Reservations for OBCs in India:
FREQUENTLY ASKED QUESTIONS
[Parts of this FAQ
appears in the article titled "The Furore Over Reservations: A Primer"
in the June 2006 issue of Siliconeer Magazine]
1. Who are the OBCs?
OBC stands for Other Backward Classes.
A community is classified as "OBC" if it qualifies as "backward" based
on a complex set of social, economic and educational criteria, as
specified by the National Commission on Backward Classes (NCBC) .
"The OBCs comprise, by and large, the lower rungs of the Sudras who, in
the past, suffered from varying degrees of ritual prohibitions applied
to the a-dvijas (literally, those not twice-born) and remain till today socially and occupationaly disadvantaged". 
"OBCs, by profession, being small cultivators, agricultural laborers,
artisans and also being engaged in weaving, fishing, construction work,
etc. and these occupationsbeing common to SCs and OBCs, the status of
OBCs cannot be treated as very much different from that of SCs ....OBCs
constitute a majority of poor and backward population which produced a
variety of goods and services, but on terms and conditions unfair
to them." 
“In absolute size, the OBC poor outnumber SC as well as ST poor
population and account for more than half the poor population in the
category of (residual non-SC, non-ST) others in both the rural
and the urban areas and 31.5 percent (rural) and 38.2 percent (urban) of entire poor population.”
Specifically in terms of defining OBCs in the context of reservations,
one of the key observations of the Mandal Commission was that
quantifying social, educational and social levels of each and
every community in India would be a logistical nightmare and would
invite large-scale corruption. The commission pointed out that many
empirical studies indicate that there is a strong correlation
between social, educational, and economic backwardness and membership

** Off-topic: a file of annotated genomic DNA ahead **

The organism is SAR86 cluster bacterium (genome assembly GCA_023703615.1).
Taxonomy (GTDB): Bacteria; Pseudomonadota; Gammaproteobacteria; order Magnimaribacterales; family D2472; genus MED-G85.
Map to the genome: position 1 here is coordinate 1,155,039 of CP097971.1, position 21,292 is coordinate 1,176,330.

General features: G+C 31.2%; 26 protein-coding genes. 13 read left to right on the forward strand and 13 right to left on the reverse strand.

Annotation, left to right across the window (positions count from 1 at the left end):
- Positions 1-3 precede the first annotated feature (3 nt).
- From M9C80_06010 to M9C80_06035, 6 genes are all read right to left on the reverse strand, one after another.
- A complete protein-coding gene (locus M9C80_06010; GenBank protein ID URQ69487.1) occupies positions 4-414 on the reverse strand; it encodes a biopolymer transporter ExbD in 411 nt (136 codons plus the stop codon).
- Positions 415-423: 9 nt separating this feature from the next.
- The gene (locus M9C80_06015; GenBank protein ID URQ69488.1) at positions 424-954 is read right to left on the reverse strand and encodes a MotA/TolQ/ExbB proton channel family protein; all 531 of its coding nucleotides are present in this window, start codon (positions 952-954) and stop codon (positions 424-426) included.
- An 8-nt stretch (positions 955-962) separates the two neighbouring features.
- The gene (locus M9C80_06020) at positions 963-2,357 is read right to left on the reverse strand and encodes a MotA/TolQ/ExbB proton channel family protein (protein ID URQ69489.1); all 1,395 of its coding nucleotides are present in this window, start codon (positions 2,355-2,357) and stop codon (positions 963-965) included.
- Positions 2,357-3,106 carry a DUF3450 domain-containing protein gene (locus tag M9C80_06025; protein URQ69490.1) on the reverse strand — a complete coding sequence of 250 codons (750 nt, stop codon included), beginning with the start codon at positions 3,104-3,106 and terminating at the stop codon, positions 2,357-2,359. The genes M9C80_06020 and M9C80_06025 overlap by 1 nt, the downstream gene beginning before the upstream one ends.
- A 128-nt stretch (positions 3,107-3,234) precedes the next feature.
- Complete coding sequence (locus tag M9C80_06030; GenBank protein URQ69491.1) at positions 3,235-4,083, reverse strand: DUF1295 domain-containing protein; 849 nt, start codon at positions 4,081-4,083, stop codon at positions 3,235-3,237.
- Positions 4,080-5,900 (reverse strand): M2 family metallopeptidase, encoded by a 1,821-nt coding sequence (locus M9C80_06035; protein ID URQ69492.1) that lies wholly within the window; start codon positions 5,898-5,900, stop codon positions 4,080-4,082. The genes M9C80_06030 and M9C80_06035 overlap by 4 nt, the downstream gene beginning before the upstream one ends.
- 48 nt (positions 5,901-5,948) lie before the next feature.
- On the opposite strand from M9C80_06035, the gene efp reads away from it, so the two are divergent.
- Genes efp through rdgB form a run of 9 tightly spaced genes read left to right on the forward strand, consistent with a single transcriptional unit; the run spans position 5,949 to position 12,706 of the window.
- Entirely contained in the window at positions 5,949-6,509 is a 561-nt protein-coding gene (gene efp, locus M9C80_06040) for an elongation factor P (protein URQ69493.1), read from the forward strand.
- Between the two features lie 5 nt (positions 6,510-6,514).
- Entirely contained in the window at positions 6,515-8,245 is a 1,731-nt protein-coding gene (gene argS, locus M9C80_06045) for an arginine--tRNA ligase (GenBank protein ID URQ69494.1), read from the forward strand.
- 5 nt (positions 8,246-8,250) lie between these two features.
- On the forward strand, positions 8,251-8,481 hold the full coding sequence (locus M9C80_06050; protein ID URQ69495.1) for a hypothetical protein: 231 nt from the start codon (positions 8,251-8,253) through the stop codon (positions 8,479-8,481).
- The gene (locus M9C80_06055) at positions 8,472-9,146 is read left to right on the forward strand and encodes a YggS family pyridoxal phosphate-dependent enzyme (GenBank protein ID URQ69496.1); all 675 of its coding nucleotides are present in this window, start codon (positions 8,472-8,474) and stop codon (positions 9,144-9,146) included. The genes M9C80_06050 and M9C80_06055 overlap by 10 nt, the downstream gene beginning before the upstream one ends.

in certain lower castes. So the commission suggested that instead of
evaluating all the communities, it would be more practical to consider
such castes as potential candidates for being classified as OBC. Once
this has been done, one can then look at these castes more closely and
determine if their social, economic and educational levels are below a
certain predefined threshold.
Defined thus, OBC is a dynamic notion.
For instance, if a community X improves dramatically in social,
economic and educational indicators, it ceases to be classified as OBC.
Note that this implies
that evaluation of a community’s backwardness should be done
periodically to determine if it still qualifies as being OBC. For a
candidate to qualify for an OBC reserved seat, it is necessary that
they belong to an OBC community, but such membership in an OBC
community is not a sufficient condition. The candidate would also then
have to show that her family’s economic and/or educational levels
are also not too high, in order to avoid the “creamy-layer”
2. But are the OBCs really discriminated against? Don’t they already hold a significant amount political power?
The answer to the previous question should also provide an answer to
this question. Since OBC communities are by definition those
communities that have dramatically low social, economic,
and educational levels, one can plausibly argue that their dismal state
is a consequence of systemic discrimination. As for political power,
yes, lower castes are in power in the states of both U.P. and Bihar,
but most of the administrative machinery including the police force is
under the control of upper castes.
Would a poor upper-caste person be able to avail of reservations? Why
isn’t the criterion for determining who benefits from
reservations purely economic?
The suggestion of using only economic criteria to address caste-based
inequality is like saying that we should not address gender
discrimination as an issue primarily concerning women, since men are
also sometimes oppressed. While it is true that there are poor people